Advantages of Company Academies
There are numerous advantages to a Company Academy.  Here are some of the most common:

  • Reducing training costs – the development of individual employees becomes cheaper
  • Customer orientation – employees experience traditional training institutes as more concentrated on internal rules instead of on their individual learning needs
  • Important for the growth of the company – employers see the need of transferring their company vision and strategic objectives to their employees
  • Increase of employee involvement – companies realize the added-value of employee involvement
  • Development of effective learning methods – specific learning materials and more company-relevant case studies
  • Employer branding – employees experience the added-value of sharing knowledge with colleagues from other parts of the country and the world.

Development Stages of Company Academies

Gavin Brown (2006) of the Institute for Management Development (IMD) identified a set of four development stages for Company Academies. Every next stage includes the previous.

Stage 1 – Rationalization Stage 2 – Institutionalization
The Company Academy at this stage plays the role of knowledge broker, and the primary added value is to reach operational efficiency. It is the centre and it’s the only supplier of company specific programs. The development and implementation of many of these programs are outsourced. The added-value comes from knowledge of the training marketplace, sourcing advantages (programs are centrally bought) and the overall quality secured on the provided services. Sometimes the Academy also plays the role like an entity which just gives directions. The Company Academy now supports Business Units in analyzing learning needs and to develop company-specific learning activities, and stimulating knowledge-sharing. Tactical effectiveness is the aimed effect; the Company Academy becomes a tactical business partner. The added-value comes from the synergy between developing training material, implementation of programs and professional support. Smaller operating companies, especially, can make use of this advantage.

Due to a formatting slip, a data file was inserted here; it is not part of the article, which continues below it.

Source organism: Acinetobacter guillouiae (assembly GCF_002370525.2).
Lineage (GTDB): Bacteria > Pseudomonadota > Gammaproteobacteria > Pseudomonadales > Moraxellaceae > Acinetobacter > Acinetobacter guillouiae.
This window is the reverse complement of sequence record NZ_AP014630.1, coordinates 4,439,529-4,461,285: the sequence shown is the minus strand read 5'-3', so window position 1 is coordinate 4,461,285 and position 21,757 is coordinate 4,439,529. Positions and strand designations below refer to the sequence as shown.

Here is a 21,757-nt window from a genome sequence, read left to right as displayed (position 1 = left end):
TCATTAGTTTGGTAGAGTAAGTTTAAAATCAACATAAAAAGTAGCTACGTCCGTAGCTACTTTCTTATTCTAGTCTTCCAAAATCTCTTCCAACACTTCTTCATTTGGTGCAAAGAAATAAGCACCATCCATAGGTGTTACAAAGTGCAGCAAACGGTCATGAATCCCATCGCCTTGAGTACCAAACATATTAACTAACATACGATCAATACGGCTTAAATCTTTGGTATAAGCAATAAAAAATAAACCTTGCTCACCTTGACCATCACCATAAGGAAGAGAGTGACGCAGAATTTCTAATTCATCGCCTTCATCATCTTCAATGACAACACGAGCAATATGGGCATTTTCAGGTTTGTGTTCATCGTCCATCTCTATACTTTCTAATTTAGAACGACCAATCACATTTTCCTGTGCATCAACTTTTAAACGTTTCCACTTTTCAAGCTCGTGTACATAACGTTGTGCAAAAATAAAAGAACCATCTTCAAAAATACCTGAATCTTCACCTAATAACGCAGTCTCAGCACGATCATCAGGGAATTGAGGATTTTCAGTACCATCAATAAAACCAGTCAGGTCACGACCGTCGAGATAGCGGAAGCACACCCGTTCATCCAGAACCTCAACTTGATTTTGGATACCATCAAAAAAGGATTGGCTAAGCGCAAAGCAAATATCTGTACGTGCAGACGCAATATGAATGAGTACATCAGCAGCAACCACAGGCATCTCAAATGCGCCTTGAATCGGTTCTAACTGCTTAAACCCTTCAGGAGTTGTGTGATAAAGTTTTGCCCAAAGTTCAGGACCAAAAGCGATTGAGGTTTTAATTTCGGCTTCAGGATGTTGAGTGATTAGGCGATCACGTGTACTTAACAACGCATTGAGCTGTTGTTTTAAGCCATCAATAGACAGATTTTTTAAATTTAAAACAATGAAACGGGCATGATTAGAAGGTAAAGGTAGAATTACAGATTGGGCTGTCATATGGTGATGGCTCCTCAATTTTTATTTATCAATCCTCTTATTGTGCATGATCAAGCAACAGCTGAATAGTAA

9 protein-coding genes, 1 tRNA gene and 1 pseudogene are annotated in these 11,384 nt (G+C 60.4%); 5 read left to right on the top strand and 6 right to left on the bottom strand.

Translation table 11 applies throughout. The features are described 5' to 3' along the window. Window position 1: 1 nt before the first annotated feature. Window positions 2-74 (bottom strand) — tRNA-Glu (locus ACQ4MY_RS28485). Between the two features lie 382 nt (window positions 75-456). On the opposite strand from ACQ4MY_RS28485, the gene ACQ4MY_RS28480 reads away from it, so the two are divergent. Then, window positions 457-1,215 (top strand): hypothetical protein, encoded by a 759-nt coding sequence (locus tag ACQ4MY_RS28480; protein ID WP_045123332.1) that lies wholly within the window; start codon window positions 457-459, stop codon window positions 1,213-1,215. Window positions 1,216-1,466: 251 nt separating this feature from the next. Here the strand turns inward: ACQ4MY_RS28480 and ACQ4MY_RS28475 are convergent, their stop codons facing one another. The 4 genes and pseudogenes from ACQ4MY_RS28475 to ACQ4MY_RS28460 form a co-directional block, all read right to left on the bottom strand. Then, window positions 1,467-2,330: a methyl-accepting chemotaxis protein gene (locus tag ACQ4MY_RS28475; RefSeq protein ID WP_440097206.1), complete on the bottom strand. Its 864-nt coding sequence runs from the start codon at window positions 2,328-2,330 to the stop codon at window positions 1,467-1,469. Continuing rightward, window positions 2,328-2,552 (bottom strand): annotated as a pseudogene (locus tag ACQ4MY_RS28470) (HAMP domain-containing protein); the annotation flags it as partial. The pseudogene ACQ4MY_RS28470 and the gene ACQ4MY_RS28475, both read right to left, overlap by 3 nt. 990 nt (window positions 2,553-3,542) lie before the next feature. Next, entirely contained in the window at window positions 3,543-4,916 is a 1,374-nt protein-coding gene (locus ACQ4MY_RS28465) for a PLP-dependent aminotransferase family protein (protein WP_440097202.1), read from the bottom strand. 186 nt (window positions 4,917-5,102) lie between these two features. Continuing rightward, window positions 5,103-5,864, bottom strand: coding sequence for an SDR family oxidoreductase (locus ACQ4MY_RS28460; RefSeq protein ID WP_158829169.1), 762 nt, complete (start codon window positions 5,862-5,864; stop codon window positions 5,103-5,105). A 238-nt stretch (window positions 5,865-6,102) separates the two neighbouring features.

Stage 3 – Implementation of Company Strategy Stage 4 – ‘Future Center’
At this stage of development, the Company Academy is the direct connection with strategic (top) management. Strategic effectiveness is the aim, and Human Resource Development staff profile themselves as strategic supporters of the business. The Company Academy is used to translate the strategy of the organization into programs that directly lead to the implementation of that strategy. Setting up Communities of Practice around a strategic topic is a common result. The Company Academy is used actively as `change agent’ and is involved actively in the development of new business concepts. Strategic renewal is the aim. HRD plays the role of `strategic innovator’. Staff and `students’ are narrowly involved in research projects which aim to build strategic, relevant new knowledge. In this way, important competitive advantages are built-up for the organization; knowledge is created and this `new’ knowledge becomes the basis of a new strategy.

The process of implementation through the four stages is not linear. Instead, only after top management is engaged and supports the strategic role of the Academy does Stage 3 even become possible. The catalyst for this is the “awareness” at the highest level of management that something fundamental must happen in the company to prepare them for serious external developments, and that this is a process without end. The programs which are developed form the core around which the Company Academy can grow.

In Part 2 on this topic, we will discuss some recent developments and the expected future evolution of Corporate Academies, and the roles top management and Human Resources could and should play.